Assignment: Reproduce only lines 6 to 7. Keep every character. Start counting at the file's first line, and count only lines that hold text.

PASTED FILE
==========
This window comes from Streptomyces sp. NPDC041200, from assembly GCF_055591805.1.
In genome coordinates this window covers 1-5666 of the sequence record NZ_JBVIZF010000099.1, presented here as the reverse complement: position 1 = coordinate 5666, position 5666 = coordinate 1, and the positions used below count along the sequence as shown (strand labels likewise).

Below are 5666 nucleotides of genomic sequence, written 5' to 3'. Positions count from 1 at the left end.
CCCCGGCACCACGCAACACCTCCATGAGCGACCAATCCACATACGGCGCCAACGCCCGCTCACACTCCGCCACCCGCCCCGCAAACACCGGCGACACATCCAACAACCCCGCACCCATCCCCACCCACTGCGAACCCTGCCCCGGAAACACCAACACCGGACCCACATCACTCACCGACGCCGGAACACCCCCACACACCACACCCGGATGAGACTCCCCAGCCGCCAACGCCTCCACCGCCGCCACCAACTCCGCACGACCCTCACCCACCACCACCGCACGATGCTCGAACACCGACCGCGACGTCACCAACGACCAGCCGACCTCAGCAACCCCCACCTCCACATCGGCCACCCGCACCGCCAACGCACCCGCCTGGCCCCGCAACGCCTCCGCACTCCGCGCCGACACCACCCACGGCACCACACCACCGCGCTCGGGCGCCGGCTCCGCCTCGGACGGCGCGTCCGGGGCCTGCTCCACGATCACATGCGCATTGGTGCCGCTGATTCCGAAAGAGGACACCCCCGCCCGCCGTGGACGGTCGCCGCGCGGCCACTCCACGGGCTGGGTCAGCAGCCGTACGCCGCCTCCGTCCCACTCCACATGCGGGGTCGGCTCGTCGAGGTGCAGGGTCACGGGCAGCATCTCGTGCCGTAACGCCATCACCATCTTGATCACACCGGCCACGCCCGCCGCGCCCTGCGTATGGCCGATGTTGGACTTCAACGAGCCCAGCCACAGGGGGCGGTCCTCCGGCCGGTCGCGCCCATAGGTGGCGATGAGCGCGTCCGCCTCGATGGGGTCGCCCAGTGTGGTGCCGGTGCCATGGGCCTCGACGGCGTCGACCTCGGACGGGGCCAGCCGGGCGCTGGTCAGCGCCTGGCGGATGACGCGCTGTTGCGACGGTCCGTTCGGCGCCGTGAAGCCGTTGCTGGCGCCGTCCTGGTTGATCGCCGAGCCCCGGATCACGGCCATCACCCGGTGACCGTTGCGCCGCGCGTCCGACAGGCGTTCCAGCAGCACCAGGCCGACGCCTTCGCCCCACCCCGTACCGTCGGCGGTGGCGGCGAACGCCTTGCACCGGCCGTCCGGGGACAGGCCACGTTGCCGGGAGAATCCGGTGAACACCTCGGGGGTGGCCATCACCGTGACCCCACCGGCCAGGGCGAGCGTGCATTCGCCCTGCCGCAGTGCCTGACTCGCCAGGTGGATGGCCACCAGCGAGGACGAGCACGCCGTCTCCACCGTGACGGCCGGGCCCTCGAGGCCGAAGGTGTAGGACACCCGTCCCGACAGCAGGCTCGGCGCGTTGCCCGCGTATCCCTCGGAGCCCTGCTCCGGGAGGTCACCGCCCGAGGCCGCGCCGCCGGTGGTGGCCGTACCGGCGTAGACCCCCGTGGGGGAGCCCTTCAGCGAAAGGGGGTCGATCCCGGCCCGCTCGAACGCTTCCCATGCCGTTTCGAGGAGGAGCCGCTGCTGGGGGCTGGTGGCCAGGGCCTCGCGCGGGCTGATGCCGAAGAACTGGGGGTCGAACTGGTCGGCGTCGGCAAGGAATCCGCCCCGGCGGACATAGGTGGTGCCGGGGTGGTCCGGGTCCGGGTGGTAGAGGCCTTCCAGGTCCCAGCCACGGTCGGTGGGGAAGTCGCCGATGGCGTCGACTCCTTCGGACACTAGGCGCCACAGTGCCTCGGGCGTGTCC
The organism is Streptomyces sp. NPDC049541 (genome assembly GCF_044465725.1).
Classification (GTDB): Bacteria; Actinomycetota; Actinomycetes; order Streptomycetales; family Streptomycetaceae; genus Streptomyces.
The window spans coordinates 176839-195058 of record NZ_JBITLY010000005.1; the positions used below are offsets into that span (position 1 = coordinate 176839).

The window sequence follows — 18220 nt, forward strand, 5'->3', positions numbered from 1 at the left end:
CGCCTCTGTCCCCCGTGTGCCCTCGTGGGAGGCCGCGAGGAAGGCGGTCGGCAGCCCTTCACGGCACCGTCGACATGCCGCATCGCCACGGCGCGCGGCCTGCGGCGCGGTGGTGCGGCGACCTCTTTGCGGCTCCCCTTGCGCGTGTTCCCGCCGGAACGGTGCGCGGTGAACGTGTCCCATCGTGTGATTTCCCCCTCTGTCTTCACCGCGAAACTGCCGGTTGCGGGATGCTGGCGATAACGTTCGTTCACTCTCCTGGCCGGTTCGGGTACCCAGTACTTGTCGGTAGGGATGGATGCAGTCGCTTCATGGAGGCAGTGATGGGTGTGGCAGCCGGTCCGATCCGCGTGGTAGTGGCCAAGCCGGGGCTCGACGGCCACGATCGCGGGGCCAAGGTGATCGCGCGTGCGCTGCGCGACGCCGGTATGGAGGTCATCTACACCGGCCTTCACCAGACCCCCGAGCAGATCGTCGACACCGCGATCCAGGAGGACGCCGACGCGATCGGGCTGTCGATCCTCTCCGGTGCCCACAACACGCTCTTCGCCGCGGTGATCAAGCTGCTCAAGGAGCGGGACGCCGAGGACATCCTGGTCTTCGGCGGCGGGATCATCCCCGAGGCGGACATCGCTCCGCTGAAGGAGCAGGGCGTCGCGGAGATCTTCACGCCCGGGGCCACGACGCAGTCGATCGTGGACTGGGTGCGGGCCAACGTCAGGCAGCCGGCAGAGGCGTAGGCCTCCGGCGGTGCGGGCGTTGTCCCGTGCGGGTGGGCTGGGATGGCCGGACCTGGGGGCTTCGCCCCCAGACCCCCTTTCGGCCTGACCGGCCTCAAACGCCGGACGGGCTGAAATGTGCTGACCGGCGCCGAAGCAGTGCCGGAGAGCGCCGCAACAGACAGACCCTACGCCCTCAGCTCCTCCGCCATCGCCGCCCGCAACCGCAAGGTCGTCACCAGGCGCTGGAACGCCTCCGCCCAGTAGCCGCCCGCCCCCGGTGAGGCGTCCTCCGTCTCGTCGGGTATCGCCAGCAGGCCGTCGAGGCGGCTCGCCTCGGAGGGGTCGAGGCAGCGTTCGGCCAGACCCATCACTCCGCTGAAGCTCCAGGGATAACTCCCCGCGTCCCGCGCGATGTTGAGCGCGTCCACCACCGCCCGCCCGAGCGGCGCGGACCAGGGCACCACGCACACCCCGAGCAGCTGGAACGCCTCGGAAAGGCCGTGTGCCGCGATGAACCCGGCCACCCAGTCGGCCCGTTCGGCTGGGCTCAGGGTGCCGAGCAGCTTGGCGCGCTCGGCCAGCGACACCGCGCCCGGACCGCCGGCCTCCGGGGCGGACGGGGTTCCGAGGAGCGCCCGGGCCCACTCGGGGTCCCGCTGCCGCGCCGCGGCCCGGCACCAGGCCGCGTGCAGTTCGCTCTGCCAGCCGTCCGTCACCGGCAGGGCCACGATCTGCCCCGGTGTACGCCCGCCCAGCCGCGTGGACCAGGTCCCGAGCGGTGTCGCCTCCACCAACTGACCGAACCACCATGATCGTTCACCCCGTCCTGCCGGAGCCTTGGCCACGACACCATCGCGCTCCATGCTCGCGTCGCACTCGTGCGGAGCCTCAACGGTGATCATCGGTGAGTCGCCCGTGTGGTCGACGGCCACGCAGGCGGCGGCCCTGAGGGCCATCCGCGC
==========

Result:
Classification (GTDB): Bacteria; Actinomycetota; Actinomycetes; order Streptomycetales; family Streptomycetaceae; genus Streptomyces.
The window spans coordinates 176839-195058 of record NZ_JBITLY010000005.1; the positions used below are offsets into that span (position 1 = coordinate 176839).